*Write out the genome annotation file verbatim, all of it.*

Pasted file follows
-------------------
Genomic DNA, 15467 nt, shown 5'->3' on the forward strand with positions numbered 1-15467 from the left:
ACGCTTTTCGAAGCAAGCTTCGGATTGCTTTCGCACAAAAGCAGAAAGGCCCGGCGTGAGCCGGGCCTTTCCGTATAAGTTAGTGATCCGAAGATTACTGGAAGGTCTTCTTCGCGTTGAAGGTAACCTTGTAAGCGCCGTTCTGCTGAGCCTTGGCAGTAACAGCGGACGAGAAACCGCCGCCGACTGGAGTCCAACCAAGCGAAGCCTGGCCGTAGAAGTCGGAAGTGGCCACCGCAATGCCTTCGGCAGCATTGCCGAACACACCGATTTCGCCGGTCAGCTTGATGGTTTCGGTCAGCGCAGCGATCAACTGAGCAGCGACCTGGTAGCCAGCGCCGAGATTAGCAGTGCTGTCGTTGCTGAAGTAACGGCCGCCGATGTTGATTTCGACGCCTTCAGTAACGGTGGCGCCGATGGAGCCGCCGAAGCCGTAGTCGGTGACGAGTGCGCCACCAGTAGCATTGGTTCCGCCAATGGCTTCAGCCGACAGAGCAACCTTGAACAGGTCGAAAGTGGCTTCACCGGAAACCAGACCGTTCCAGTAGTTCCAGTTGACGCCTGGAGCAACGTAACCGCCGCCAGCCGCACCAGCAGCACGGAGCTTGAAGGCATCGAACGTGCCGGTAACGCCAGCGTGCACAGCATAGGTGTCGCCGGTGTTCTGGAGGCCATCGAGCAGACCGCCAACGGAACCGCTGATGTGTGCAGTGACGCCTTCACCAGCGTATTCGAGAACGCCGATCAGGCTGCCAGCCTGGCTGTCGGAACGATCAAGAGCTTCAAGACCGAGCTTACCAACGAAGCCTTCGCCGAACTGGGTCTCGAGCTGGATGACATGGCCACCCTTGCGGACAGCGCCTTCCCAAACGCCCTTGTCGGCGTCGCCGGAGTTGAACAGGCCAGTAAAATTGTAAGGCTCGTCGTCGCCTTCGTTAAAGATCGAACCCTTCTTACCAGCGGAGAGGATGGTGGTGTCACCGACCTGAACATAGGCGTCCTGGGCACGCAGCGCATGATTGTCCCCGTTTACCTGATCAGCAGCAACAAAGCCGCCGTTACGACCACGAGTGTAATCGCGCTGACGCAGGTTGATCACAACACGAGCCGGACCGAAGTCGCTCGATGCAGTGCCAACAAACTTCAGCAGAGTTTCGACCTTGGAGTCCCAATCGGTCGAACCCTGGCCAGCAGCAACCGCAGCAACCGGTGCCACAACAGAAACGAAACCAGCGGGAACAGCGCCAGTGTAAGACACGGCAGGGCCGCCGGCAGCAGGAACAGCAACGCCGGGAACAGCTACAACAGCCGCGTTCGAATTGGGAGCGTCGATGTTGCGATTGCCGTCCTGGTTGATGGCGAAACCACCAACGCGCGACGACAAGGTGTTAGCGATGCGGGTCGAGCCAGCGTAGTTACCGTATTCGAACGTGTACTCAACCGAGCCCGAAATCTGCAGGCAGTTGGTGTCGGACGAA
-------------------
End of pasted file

Genomic DNA, 15467 nt, shown 5'->3' on the forward strand with positions numbered 1-15467 from the left:
ACGCTTTTCGAAGCAAGCTTCGGATTGCTTTCGCACAAAAGCAGAAAGGCCCGGCGTGAGCCGGGCCTTTCCGTATAAGTTAGTGATCCGAAGATTACTGGAAGGTCTTCTTCGCGTTGAAGGTAACCTTGTAAGCGCCGTTCTGCTGAGCCTTGGCAGTAACAGCGGACGAGAAACCGCCGCCGACTGGAGTCCAACCAAGCGAAGCCTGGCCGTAGAAGTCGGAAGTGGCCACCGCAATGCCTTCGGCAGCATTGCCGAACACACCGATTTCGCCGGTCAGCTTGATGGTTTCGGTCAGCGCAGCGATCAACTGAGCAGCGACCTGGTAGCCAGCGCCGAGATTAGCAGTGCTGTCGTTGCTGAAGTAACGGCCGCCGATGTTGATTTCGACGCCTTCAGTAACGGTGGCGCCGATGGAGCCGCCGAAGCCGTAGTCGGTGACGAGTGCGCCACCAGTAGCATTGGTTCCGCCAATGGCTTCAGCCGACAGAGCAACCTTGAACAGGTCGAAAGTGGCTTCACCGGAAACCAGACCGTTCCAGTAGTTCCAGTTGACGCCTGGAGCAACGTAACCGCCGCCAGCCGCACCAGCAGCACGGAGCTTGAAGGCATCGAACGTGCCGGTAACGCCAGCGTGCACAGCATAGGTGTCGCCGGTGTTCTGGAGGCCATCGAGCAGACCGCCAACGGAACCGCTGATGTGTGCAGTGACGCCTTCACCAGCGTATTCGAGAACGCCGATCAGGCTGCCAGCCTGGCTGTCGGAACGATCAAGAGCTTCAAGACCGAGCTTACCAACGAAGCCTTCGCCGAACTGGGTCTCGAGCTGGATGACATGGCCACCCTTGCGGACAGCGCCTTCCCAAACGCCCTTGTCGGCGTCGCCGGAGTTGAACAGGCCAGTAAAATTGTAAGGCTCGTCGTCGCCTTCGTTAAAGATCGAACCCTTCTTACCAGCGGAGAGGATGGTGGTGTCACCGACCTGAACATAGGCGTCCTGGGCACGCAGCGCATGATTGTCCCCGTTTACCTGATCAGCAGCAACAAAGCCGCCGTTACGACCACGAGTGTAATCGCGCTGACGCAGGTTGATCACAACACGAGCCGGACCGAAGTCGCTCGATGCAGTGCCAACAAACTTCAGCAGAGTTTCGACCTTGGAGTCCCAATCGGTCGAACCCTGGCCAGCAGCAACCGCAGCAACCGGTGCCACAACAGAAACGAAACCAGCGGGAACAGCGCCAGTGTAAGACACGGCAGGGCCGCCGGCAGCAGGAACAGCAACGCCGGGAACAGCTACAACAGCCGCGTTCGAATTGGGAGCGTCGATGTTGCGATTGCCGTCCTGGTTGATGGCGAAACCACCAACGCGCGACGACAAGGTGTTAGCGATGCGGGTCGAGCCAGCGTAGTTACCGTATTCGAACGTGTACTCAACCGAGCCCGAAATCTGCAGGCAGTTGGTGTCGGACGAA